Bullet Point Tuesday: How Not to Catfish

a99103_092514-cc-fat-suit-1If you’ve read my latest blog posts, then you know that I have recently outsourced my dating life to Lexi and Daisy. They created my online profile, messaged potential guys for me, and set up dates.

So you know, catfishing.

But I didn’t think of it so much as catfishing and more of an extremely efficient way to date. After all, my friends were pretending to be me with my permission. The whole plan seemed genius.

Until your friends set you up with a former private investigator. Who, on our date, so aptly explained why the three of us are fucking morons.

Private Investigator and I met for happy hour at a bar downtown last Friday. He asked to meet at 4:30 because he had to make dinner plans. That was perfect. One of my hard and fast first date rules is to have fictional plans in order to give you an out for the date. I had just talked about this on Her Monthly radio show that week. And since homeboy already had somewhere to be, I was golden and didn’t have to produce “plans” of my own.

Before I walked into the bar, I realized I didn’t even know this guy’s name. Lexi had sent me a few screen shots of his profile, so I had that vague idea of a person you can only garner from an online dating profile. You know: favorite books, an occupation, and the six things he could never live without. But a name? Nope.

I shot Lexi a quick text while standing outside the bar, “Um, what’s his name?”

  • Lexi: idk
  • me: Shit.

But right as I was walking in, Lexi had a moment of clarity and texted me my date’s name. Which was good because he was now ten feet away from me. I was super pleased to see that PI was tall, handsome, and immediately came across as self assured. “Renee?” he asked.

Shit. Lexi had given him a fake name. This was going to be fun.

“Yup, that’s me,” I said, as I flagged down the bartender, who took an agonizing twenty minutes to take our beer order. I knew I had to come clean with this guy, but was certainly not going to do it sober.

Once our beers were in front of us, I began my awkward confession. “So, you know how you said you’re a bit apprehensive about online dating? Well….um, I suppose I am, too. And so, um, Rene isn’t really my name. It’s Chloe.”

He stared at me. “I know.”

My eyes widened.

He continued. “Yeah, and your friends Lexi and Daisy are doing a real shit job of running your online dating.”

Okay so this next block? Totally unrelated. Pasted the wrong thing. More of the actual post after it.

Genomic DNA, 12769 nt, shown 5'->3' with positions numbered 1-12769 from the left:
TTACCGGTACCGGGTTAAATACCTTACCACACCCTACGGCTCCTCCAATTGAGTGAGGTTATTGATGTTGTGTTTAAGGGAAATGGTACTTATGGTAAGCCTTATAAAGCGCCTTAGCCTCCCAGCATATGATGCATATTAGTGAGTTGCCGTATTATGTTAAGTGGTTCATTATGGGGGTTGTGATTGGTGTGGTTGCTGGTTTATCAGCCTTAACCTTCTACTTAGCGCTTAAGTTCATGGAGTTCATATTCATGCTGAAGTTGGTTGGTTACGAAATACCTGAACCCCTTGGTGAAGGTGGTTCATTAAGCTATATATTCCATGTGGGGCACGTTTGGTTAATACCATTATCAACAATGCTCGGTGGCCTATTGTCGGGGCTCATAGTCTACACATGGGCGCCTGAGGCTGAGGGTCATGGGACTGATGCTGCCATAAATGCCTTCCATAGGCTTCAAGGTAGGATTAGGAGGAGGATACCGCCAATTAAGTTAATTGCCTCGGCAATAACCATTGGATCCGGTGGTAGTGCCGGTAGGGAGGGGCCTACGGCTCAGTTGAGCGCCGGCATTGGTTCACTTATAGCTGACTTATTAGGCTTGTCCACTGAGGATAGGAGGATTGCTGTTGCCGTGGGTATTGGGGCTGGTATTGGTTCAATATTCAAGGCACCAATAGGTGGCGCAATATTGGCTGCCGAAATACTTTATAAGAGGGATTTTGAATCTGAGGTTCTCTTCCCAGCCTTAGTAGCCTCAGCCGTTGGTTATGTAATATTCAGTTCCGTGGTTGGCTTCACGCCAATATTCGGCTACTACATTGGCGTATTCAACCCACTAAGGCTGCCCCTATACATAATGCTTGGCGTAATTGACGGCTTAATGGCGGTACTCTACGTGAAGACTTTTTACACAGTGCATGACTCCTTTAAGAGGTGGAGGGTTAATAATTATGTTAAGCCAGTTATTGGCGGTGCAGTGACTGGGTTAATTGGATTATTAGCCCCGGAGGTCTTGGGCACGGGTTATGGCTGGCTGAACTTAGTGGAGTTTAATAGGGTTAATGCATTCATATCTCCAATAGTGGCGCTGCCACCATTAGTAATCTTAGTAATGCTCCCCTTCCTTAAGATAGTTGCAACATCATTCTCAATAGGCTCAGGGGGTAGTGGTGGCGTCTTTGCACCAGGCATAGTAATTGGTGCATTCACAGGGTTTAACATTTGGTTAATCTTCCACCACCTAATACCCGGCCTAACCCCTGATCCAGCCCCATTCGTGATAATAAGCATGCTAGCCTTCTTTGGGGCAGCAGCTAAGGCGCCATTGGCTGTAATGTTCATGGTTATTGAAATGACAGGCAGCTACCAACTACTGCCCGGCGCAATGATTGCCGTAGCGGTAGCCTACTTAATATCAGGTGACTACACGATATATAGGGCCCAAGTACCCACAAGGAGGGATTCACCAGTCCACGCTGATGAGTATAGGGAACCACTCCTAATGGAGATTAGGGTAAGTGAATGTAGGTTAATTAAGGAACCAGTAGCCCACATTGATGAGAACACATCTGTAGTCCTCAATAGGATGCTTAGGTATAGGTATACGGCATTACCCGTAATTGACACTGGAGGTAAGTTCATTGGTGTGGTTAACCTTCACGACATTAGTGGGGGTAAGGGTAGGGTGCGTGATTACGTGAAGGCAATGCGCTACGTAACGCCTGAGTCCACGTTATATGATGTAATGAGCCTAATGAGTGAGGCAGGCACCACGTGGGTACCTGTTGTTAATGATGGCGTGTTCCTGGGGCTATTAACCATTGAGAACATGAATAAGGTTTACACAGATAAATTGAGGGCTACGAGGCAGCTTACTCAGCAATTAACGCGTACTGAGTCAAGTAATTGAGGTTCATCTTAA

I felt the color leave my face. And then return in a very bright, red manner.

PI then continued to tell me how it was clear from the beginning that he was being catfished. [Note: It was not until this moment that I realized I had catfished someone. I truly just thought it was just well orchestrated dating.] He also explained how before becoming an attorney, he worked as a private investigator and is “really good at finding people when they don’t want to be found.”

Well that’s comforting.

“But, there were so many red flags,” he said, smiling and clearly pleased with himself, “that I had to see how this played out.”

As my friend Marie put it when I relayed the story to her, “You were Chloe-ed.”


Where to go from here with PI was tricky. Because now he knew that he’d been lured under false pretenses, and I was aware that he knew everything about me. It was like two war generals meeting on common ground, sizing each other up, trying to decide how to proceed.

But proceed we did. Somehow into a truly wonderful first encounter. We had great conversation, laughed a lot, lost track of time. When I realized what time it was, I looked at him and said, “You don’t really have dinner plans do you?”

“Nope. Those were fictional. I hear you’re a big fan of them.”

You had to give the man credit for his research.

Four beers and four hours later, we bid our adieu, both agreeing we wanted to see each other again. 

Though it was a little unnerving to realize that my date knew more about me than any advanced Google search I’ve ever seen, I was surprised at the relief I felt. I mean, going into the date, this guy knew I write a dating blog, that I don’t take dating too seriously, I have a real and deep affinity for pizza, I think it’s unacceptable to split the bill on the first date, and that I use the f-bomb like M&Ms. All that stuff that’s awkward for me to articulate–BAM. Already out there.

Furthermore, it was refreshing to meet someone who’s company I enjoy. Not just tolerate, but enjoy. Bad dates are annoying, but mediocre dates are soul crushing. You can’t even glean a good story from a guy who was kinda nice but kinda boring. And I truly felt I was at a breaking point if I had to go on one more routine date.

And there is nothing routine about having a guy recite your dating history back to you.

So PI and I are set to go out again this week. On our first real date. Allegedly. 

2 Responses to Bullet Point Tuesday: How Not to Catfish

  1. Lexi says:

    I still maintain I gave limited red flags on OKC :)

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